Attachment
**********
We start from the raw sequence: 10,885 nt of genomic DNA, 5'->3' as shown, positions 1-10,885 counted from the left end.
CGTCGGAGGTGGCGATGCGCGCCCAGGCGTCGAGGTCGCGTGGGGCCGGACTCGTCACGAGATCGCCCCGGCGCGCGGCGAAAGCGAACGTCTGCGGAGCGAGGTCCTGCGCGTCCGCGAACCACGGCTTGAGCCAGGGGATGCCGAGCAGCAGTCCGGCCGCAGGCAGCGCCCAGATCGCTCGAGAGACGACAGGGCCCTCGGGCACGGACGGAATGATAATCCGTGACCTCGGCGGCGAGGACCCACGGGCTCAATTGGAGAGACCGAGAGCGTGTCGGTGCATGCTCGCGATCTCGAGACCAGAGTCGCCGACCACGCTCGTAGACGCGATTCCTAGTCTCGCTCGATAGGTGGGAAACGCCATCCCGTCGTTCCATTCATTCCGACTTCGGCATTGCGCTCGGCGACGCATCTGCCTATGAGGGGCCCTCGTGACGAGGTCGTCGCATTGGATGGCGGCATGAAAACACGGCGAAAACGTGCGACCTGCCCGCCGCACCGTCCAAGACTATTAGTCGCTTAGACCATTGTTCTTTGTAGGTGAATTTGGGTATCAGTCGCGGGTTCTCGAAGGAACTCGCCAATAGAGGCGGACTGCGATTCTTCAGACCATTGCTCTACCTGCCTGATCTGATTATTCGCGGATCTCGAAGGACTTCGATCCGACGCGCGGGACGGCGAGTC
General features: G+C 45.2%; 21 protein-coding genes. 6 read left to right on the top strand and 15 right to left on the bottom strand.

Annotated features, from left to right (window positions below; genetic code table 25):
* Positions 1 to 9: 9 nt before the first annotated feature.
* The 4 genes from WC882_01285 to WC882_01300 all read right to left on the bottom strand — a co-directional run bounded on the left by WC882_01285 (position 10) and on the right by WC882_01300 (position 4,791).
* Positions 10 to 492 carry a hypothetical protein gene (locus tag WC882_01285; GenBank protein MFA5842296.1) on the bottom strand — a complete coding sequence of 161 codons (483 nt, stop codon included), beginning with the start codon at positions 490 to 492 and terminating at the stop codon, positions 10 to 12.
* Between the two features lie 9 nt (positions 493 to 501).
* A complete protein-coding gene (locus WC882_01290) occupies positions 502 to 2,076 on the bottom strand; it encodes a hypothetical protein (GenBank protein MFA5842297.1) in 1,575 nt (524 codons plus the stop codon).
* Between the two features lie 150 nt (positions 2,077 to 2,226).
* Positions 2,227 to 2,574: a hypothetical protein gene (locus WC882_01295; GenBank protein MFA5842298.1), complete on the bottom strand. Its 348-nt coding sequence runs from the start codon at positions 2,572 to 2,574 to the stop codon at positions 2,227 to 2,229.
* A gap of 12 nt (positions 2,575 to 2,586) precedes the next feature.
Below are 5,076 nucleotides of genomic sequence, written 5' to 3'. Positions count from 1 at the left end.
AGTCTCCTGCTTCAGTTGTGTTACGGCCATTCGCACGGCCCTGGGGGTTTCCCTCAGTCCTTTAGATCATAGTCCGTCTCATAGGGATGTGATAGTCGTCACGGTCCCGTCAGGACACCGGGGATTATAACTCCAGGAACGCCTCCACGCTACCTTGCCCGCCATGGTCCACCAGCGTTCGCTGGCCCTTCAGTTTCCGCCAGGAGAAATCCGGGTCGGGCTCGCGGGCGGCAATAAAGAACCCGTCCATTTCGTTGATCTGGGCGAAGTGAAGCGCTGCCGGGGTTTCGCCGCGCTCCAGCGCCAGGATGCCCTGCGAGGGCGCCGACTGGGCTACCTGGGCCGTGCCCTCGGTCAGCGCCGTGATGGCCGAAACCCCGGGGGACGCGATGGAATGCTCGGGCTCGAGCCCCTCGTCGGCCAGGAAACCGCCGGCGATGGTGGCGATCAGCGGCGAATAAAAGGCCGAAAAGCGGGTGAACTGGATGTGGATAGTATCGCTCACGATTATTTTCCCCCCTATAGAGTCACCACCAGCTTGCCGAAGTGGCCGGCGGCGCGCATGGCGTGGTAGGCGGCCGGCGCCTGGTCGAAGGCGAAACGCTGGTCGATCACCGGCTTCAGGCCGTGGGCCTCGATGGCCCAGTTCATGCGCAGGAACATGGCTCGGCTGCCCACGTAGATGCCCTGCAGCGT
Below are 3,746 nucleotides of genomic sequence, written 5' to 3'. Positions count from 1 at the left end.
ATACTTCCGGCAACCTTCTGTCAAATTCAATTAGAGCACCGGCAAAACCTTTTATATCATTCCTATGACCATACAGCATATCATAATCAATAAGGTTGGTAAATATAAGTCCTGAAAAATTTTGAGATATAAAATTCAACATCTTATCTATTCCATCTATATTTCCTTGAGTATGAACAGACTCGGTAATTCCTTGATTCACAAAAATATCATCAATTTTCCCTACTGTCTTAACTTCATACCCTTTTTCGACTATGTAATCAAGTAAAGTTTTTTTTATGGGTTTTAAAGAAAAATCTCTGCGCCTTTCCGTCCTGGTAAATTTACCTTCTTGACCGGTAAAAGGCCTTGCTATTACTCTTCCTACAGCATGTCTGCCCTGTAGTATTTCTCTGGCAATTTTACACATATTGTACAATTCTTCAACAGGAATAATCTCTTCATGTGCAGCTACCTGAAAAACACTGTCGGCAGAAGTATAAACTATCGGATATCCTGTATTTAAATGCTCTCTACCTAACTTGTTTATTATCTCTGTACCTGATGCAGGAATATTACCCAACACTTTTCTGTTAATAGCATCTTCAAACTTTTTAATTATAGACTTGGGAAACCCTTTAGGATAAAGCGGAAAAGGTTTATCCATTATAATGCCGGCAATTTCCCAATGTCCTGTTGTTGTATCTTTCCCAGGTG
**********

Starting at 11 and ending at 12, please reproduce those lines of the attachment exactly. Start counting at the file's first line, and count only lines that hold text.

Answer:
* Positions 2,227 to 2,574: a hypothetical protein gene (locus WC882_01295; GenBank protein MFA5842298.1), complete on the bottom strand. Its 348-nt coding sequence runs from the start codon at positions 2,572 to 2,574 to the stop codon at positions 2,227 to 2,229.
* A gap of 12 nt (positions 2,575 to 2,586) precedes the next feature.